Retail has been the second-worst sector in the S&P 500 this year. However, Target (NYSE:TGT) has outperformed in 2020, with Target stock down 23.3% vs. a 32.6% decline for the retail sector.
This outperformance doesn’t make Target a buy on its own. However, there are clear reasons that the stock has been outperforming in this mess and it’s something to take note of. We’ve seen that unfold plenty since February, so let’s explore why Target is still one of the best names in retail.
Why I Like Target Stock
There are a handful of retail players that are transforming or already fit the mold for retail’s future. Those names include Target, Walmart (NYSE:WMT), Costco (NASDAQ:COST) and Amazon (NASDAQ:AMZN). You could include a few brand-specific names too, like Apple (NASDAQ:AAPL) and Nike (NYSE:NKE), but these are companies that make their own products and happen to be great at retail. For this purpose, we are talking about the big-box retailers.
Walmart, Costco and Target rely on a bulk of their profit to come from in-store shoppers, but they are focused on growing sales via e-commerce. Physical retail locations will always have a role to play for consumers, but they are increasingly looking for online solutions. Those that can do both, like these three, will be long-term winners.
But let’s not forget the other positives for Target stock. The company pays out a 2.7% dividend yield and trades at a reasonable 14.7 times earnings. Despite the recent novel coronavirus impact, analysts still expect positive revenue and earnings growth this year and next year. That’s even with the “recession” word — and in some circles, the “depression” word — being tossed around.
Let’s put it another way. Investors who are interested in Target stock can begin accumulating this retailer with a 2.8% dividend yield and below-market valuation, while still trading at a near-25% discount from its Q4 high. That’s even as Target is forecast to have positive sales and profit growth this year and next year, and remains a long-term winner in the space.
Target and the Coronavirus
Obviously the coronavirus has thrown a wrench into the system. It’s got investors worried about financial markets, the labor market, the health system and a whole host of other concerns. It’s just not a good situation.
However, the silver lining is that things will get better. It’s just a question of when, not if.
Over the last several quarters, Target stock has had plenty of bullish momentum. The company would report blowout numbers, the stock would rip higher, consolidate sideways and repeat the pattern on another strong quarter. That is, until this quarter.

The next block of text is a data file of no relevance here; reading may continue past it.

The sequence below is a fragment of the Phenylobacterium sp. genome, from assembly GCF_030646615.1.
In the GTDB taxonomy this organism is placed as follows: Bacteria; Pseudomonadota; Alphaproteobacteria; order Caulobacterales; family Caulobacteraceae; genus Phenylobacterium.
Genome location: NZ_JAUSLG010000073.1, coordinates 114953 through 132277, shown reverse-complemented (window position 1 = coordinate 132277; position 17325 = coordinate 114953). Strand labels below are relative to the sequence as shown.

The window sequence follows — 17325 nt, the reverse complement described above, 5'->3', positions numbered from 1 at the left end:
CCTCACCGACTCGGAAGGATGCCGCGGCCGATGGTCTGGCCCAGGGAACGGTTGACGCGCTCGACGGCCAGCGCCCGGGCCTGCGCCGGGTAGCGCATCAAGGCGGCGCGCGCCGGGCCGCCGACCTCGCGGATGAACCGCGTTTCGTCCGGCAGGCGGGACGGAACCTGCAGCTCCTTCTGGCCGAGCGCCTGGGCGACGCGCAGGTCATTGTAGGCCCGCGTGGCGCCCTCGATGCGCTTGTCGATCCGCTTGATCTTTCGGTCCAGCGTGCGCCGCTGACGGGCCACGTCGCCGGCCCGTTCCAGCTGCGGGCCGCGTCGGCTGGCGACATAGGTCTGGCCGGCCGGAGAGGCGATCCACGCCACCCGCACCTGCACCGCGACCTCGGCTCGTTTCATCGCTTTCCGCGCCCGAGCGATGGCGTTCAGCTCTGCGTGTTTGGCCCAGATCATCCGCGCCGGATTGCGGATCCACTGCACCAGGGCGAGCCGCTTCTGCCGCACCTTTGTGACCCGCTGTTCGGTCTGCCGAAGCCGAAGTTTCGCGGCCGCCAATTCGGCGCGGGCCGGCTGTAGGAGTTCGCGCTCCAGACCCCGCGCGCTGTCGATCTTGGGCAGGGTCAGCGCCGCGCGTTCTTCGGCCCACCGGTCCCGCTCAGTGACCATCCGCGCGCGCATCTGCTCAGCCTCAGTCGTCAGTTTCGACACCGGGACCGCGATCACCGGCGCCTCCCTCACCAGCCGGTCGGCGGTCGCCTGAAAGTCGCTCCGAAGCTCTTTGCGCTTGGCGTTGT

Target reported earnings on March 3. The company missed on revenue estimates and reported comp-store sales growth of just 1.5% vs. expectations of 2.1%. Keep in mind, the quarter ended before the impact of the coronavirus. So it had lost some momentum before the chaos hit. One quarter doesn’t tell the whole story, but it’s worth pointing out.
With investors talking about a recession, retail should be flattened. That’s not the case for Target, though.
Management said store traffic has been robust, as have sales. Near the end of the month, comp-store sales for March were up 20% year-over-year. While units like apparel were suffering, essentials, food and beverages were up strong. A few weeks ago, I noted that in-store alcohol sales were also strong for retail across the board.
Target has been seeing a boost, not a shortfall in traffic in sales. That said, the company suspended its buyback and pulled its prior guidance due to the wide-ranging outcomes that are possible. Further, the company is now set to limit the number of customers in stores to help promote social distancing.
Perhaps that creates some short-term weakness in the stock over the next few quarters. Maybe the results will still be better than expected. It’s hard to say with so much uncertainty in the world right now.
However, what’s not uncertain is Target’s long-term trajectory at this point in time. This retailer is a winner and has a lot of positive attributes. With such a discount from the highs, long-term bulls should consider accumulating a position.
Matthew McCall left Wall Street to actually help investors — by getting them into the world’s biggest, most revolutionary trends BEFORE anyone else. The power of being “first” gave Matt’s readers the chance to bank +2,438% in Stamps.com (STMP), +1,523% in Ulta Beauty (ULTA) and +1,044% in Tesla (TSLA), just to name a few. Click here to see what Matt has up his sleeve now. Matt does not directly own the aforementioned securities.